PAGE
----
Our Voices

Human Rights under the Cuban Regime More than a Decade after Pro-democracy leaders’ Assassination

  • By
  • Ekeoma Ugo Ezeh

11 years ago today, on July 22, 2012, premier pro-democracy leader Oswaldo Payá and youth organizer Harold Cepero made their way across the island of Cuba on the central expressway headed to Santiago. Near Bayamo they were rammed off the road by an official government vehicle, killing both of them. Their driver, Spanish political activist Ángel Carromero, was subsequently tortured into giving a false admission of fault. The Cuban regime sentenced him to four years in prison for vehicular homicide, to be served in 100 y Aldabó Prison, a place described as the scariest prison in Cuba. Just last month, the Inter-American Commission on Human Rights (IACHR), a quasi-judicial body of the Organization of American States (OAS), published their decision determining that Carromero’s coerced confession and the Cuban regime’s version of events was all a lie. The Commission found that there was enough evidence to hold the Cuban regime responsible for the murder of Oswaldo Payá and Harold Cepero. However, over a decade after their deaths, their struggle for democracy and human rights in Cuba continues.

In 1996, the IACHR established that Chapter 4b of their Annual Reports would include an analysis of specific countries in the region whose human rights contexts call for particular concern and special attention. Cuba has been included in Chapter 4b of every Annual Report since 1996, and the IACHR has been consistent in its denunciation of the state of human rights in Cuba. The 2012 and 2013 Annual Reports make specific reference to the deaths and case of Payá and Cepero, citing that several journalists were arbitrarily detained after attending Payá’s funeral, and in a later incident while en route to cover the trial of driver Ángel Carromero. Furthermore, in the months and years following Payá’s death his family continued to receive death threats and on one occasion Payá’s daughter Rosa María was prevented from traveling. In 2020, impulsed by “the constant reports of human rights violations in Cuba,” the IACHR published an entire report on the human rights situation in Cuba, in addition to multiple press statements, hearings, meetings, etc. conducted to address consistent human rights violations and dismissal of international standards.

On July 11, 2021, record-breaking protests broke out across the island. In the largest public demonstrations in over 60 years, thousands of people from all walks of life took to the streets to denounce the regime’s failure to provide food and medicine during the Covid-19 pandemic, lack of democracy, and restrictions on fundamental human rights.

These historic protests, now referred to as the 11J protests, made global headlines and called international attention to Cuba’s dire human rights and humanitarian situation. However, the regime retaliated against Cubans by clamping down on their rights to freedom of expression, association, and assembly, and a wave of arbitrary arrests and detentions swept across the country. In the days, weeks, and months following the 11J protests more than 1500 people were arrested and detained. The regime used social media footage of the protests to identify protesters and arrest them in their homes. Hundreds of people, including more than 50 minors, were subjected to hasty trials, many of which lacked due process and proper representation. Amnesty International named six prisoners of conscience who were detained in relation to the 11J protests, and civil society around the world continues to denounce the regime’s actions.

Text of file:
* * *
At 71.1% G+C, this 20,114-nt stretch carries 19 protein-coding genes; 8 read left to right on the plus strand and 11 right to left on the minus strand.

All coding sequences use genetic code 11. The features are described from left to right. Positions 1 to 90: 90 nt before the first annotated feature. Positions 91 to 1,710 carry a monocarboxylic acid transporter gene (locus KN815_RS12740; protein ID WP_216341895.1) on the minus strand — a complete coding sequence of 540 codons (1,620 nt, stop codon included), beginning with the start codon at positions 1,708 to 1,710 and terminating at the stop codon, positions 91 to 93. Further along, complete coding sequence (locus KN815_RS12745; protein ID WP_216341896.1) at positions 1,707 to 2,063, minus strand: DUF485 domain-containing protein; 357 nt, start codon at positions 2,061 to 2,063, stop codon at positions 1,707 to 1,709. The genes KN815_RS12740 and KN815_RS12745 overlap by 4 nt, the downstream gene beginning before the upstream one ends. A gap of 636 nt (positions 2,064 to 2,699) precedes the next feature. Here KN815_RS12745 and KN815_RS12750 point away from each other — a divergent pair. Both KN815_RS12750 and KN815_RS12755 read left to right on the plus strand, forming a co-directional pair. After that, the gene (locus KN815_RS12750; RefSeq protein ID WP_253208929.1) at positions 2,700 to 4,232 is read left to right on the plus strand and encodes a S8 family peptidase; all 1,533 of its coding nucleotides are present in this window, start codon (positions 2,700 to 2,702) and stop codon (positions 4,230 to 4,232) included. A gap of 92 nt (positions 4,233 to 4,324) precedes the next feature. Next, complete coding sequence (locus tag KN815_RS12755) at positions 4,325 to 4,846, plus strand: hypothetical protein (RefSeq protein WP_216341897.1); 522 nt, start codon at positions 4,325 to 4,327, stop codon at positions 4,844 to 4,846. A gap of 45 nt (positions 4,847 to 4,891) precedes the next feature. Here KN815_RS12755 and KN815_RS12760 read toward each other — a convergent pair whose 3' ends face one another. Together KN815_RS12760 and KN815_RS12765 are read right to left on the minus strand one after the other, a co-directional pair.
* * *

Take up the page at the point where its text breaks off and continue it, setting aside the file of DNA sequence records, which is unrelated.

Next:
So why does the Cuban regime still seem so untouchable? Many attribute Cuba’s apparent immunity to international reproach to their smooth diplomatic tactics with other governments at the United Nations level. The Cuban regime is well known for their poor human rights record, and has a reputation of non-compliance with UN Special Procedures and voting against holding States’ accountable for serious human rights violations. Despite this, the State is currently carrying out their fifth consecutive three-year term as a member of the UN Human Rights Council (HRC), a body whose members are elected by the UN General Assembly. In other words, governments around the world have appointed Cuba to the HRC for nearly 15 years! While at the same time Cuban delegates are known to harass and intimidate civil society participants and victims of their regime even in UN fora.

Cuba cannot continue to get away with blatant human rights violations. Cuba’s HRC term is coming to an end and this October the State will be up for reelection. In November, the HRC will conduct its Universal Periodic Review (UPR) of Cuba. During the UPR process, the HRC and other UN member states – led by Benin, Argentina, and Nepal – will evaluate Cuba’s human rights context during the previous five years based on a national report submitted by the government, and several alternative reports submitted by civil society and other stakeholders. The international community must utilize the months leading up to the HRC elections and the UPR to advocate before UN permanent missions to ensure that Cuba is not reelected to the HRC and that, during the upcoming UPR, the State is held accountable and specific and pertinent recommendations are given.

The Cuba that Oswaldo Payá and Harold Cepero imagined, struggled for, and died for is indeed possible. Now is the time for the international community and UN member states to do their part in advocating for respect for human rights and democracy.

Click here to read our alternative report on freedom of association in Cuba, submitted jointly with Cubalex, Justicia 11J, and Civil Rights Defenders.